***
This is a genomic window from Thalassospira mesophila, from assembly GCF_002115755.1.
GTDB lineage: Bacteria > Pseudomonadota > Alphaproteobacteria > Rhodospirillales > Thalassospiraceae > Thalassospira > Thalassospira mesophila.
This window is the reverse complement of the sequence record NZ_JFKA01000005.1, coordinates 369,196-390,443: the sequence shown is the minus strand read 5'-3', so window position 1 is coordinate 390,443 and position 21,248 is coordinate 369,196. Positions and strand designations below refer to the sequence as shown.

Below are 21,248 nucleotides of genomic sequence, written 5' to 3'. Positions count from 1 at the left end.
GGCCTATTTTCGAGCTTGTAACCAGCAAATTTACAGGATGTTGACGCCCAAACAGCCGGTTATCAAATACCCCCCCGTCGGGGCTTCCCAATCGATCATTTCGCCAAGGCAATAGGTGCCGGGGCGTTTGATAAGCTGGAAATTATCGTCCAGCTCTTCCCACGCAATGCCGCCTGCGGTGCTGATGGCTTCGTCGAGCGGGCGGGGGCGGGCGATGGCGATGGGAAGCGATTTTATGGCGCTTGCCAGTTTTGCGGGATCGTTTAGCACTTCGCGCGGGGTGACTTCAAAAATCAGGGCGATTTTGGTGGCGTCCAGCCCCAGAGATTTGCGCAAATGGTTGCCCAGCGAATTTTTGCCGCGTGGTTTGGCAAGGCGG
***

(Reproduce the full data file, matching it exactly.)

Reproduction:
This is a genomic window from Thalassospira mesophila, from assembly GCF_002115755.1.
GTDB lineage: Bacteria > Pseudomonadota > Alphaproteobacteria > Rhodospirillales > Thalassospiraceae > Thalassospira > Thalassospira mesophila.
This window is the reverse complement of the sequence record NZ_JFKA01000005.1, coordinates 369,196-390,443: the sequence shown is the minus strand read 5'-3', so window position 1 is coordinate 390,443 and position 21,248 is coordinate 369,196. Positions and strand designations below refer to the sequence as shown.

Below are 21,248 nucleotides of genomic sequence, written 5' to 3'. Positions count from 1 at the left end.
GGCCTATTTTCGAGCTTGTAACCAGCAAATTTACAGGATGTTGACGCCCAAACAGCCGGTTATCAAATACCCCCCCGTCGGGGCTTCCCAATCGATCATTTCGCCAAGGCAATAGGTGCCGGGGCGTTTGATAAGCTGGAAATTATCGTCCAGCTCTTCCCACGCAATGCCGCCTGCGGTGCTGATGGCTTCGTCGAGCGGGCGGGGGCGGGCGATGGCGATGGGAAGCGATTTTATGGCGCTTGCCAGTTTTGCGGGATCGTTTAGCACTTCGCGCGGGGTGACTTCAAAAATCAGGGCGATTTTGGTGGCGTCCAGCCCCAGAGATTTGCGCAAATGGTTGCCCAGCGAATTTTTGCCGCGTGGTTTGGCAAGGCGG